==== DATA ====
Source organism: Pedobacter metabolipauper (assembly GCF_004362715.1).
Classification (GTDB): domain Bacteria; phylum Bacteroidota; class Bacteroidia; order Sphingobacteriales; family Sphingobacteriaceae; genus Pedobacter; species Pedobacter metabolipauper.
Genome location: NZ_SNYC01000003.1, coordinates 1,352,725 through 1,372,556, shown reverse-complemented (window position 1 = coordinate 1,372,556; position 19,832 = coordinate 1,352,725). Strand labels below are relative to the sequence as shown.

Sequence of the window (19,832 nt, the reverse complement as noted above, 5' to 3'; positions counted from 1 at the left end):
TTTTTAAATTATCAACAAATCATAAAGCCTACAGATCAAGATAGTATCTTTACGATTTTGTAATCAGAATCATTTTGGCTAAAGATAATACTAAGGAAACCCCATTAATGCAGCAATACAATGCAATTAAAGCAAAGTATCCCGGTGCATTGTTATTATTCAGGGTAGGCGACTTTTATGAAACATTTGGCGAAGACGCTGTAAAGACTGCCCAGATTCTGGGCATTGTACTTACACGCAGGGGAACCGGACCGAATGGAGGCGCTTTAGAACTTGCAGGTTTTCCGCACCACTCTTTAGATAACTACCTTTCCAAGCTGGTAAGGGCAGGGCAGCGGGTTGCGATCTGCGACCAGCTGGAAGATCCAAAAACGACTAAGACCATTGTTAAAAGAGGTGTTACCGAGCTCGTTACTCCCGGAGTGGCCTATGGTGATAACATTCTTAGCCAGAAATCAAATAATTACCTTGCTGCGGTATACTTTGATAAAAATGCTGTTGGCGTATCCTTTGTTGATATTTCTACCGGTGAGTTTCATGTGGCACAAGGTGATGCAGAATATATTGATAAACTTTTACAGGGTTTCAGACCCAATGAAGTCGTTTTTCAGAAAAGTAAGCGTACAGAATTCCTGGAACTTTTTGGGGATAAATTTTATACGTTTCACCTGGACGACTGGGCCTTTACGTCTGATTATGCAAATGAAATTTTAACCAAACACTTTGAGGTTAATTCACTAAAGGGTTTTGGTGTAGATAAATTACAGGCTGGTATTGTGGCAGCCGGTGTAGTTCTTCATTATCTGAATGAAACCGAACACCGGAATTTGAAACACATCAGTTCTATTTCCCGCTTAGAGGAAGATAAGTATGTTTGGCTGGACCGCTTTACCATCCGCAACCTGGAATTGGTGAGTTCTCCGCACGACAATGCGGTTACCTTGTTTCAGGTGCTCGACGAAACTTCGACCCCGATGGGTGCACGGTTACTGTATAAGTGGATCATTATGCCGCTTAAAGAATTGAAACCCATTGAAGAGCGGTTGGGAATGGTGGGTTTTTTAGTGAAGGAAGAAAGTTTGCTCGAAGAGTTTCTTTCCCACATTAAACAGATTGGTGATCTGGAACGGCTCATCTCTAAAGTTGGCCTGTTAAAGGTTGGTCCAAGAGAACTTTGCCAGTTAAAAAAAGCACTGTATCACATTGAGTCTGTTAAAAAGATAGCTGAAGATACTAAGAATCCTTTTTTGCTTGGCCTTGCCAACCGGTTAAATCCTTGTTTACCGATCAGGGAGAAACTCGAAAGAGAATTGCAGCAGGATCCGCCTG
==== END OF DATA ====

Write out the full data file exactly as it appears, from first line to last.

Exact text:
Source organism: Pedobacter metabolipauper (assembly GCF_004362715.1).
Classification (GTDB): domain Bacteria; phylum Bacteroidota; class Bacteroidia; order Sphingobacteriales; family Sphingobacteriaceae; genus Pedobacter; species Pedobacter metabolipauper.
Genome location: NZ_SNYC01000003.1, coordinates 1,352,725 through 1,372,556, shown reverse-complemented (window position 1 = coordinate 1,372,556; position 19,832 = coordinate 1,352,725). Strand labels below are relative to the sequence as shown.

Sequence of the window (19,832 nt, the reverse complement as noted above, 5' to 3'; positions counted from 1 at the left end):
TTTTTAAATTATCAACAAATCATAAAGCCTACAGATCAAGATAGTATCTTTACGATTTTGTAATCAGAATCATTTTGGCTAAAGATAATACTAAGGAAACCCCATTAATGCAGCAATACAATGCAATTAAAGCAAAGTATCCCGGTGCATTGTTATTATTCAGGGTAGGCGACTTTTATGAAACATTTGGCGAAGACGCTGTAAAGACTGCCCAGATTCTGGGCATTGTACTTACACGCAGGGGAACCGGACCGAATGGAGGCGCTTTAGAACTTGCAGGTTTTCCGCACCACTCTTTAGATAACTACCTTTCCAAGCTGGTAAGGGCAGGGCAGCGGGTTGCGATCTGCGACCAGCTGGAAGATCCAAAAACGACTAAGACCATTGTTAAAAGAGGTGTTACCGAGCTCGTTACTCCCGGAGTGGCCTATGGTGATAACATTCTTAGCCAGAAATCAAATAATTACCTTGCTGCGGTATACTTTGATAAAAATGCTGTTGGCGTATCCTTTGTTGATATTTCTACCGGTGAGTTTCATGTGGCACAAGGTGATGCAGAATATATTGATAAACTTTTACAGGGTTTCAGACCCAATGAAGTCGTTTTTCAGAAAAGTAAGCGTACAGAATTCCTGGAACTTTTTGGGGATAAATTTTATACGTTTCACCTGGACGACTGGGCCTTTACGTCTGATTATGCAAATGAAATTTTAACCAAACACTTTGAGGTTAATTCACTAAAGGGTTTTGGTGTAGATAAATTACAGGCTGGTATTGTGGCAGCCGGTGTAGTTCTTCATTATCTGAATGAAACCGAACACCGGAATTTGAAACACATCAGTTCTATTTCCCGCTTAGAGGAAGATAAGTATGTTTGGCTGGACCGCTTTACCATCCGCAACCTGGAATTGGTGAGTTCTCCGCACGACAATGCGGTTACCTTGTTTCAGGTGCTCGACGAAACTTCGACCCCGATGGGTGCACGGTTACTGTATAAGTGGATCATTATGCCGCTTAAAGAATTGAAACCCATTGAAGAGCGGTTGGGAATGGTGGGTTTTTTAGTGAAGGAAGAAAGTTTGCTCGAAGAGTTTCTTTCCCACATTAAACAGATTGGTGATCTGGAACGGCTCATCTCTAAAGTTGGCCTGTTAAAGGTTGGTCCAAGAGAACTTTGCCAGTTAAAAAAAGCACTGTATCACATTGAGTCTGTTAAAAAGATAGCTGAAGATACTAAGAATCCTTTTTTGCTTGGCCTTGCCAACCGGTTAAATCCTTGTTTACCGATCAGGGAGAAACTCGAAAGAGAATTGCAGCAGGATCCGCCTG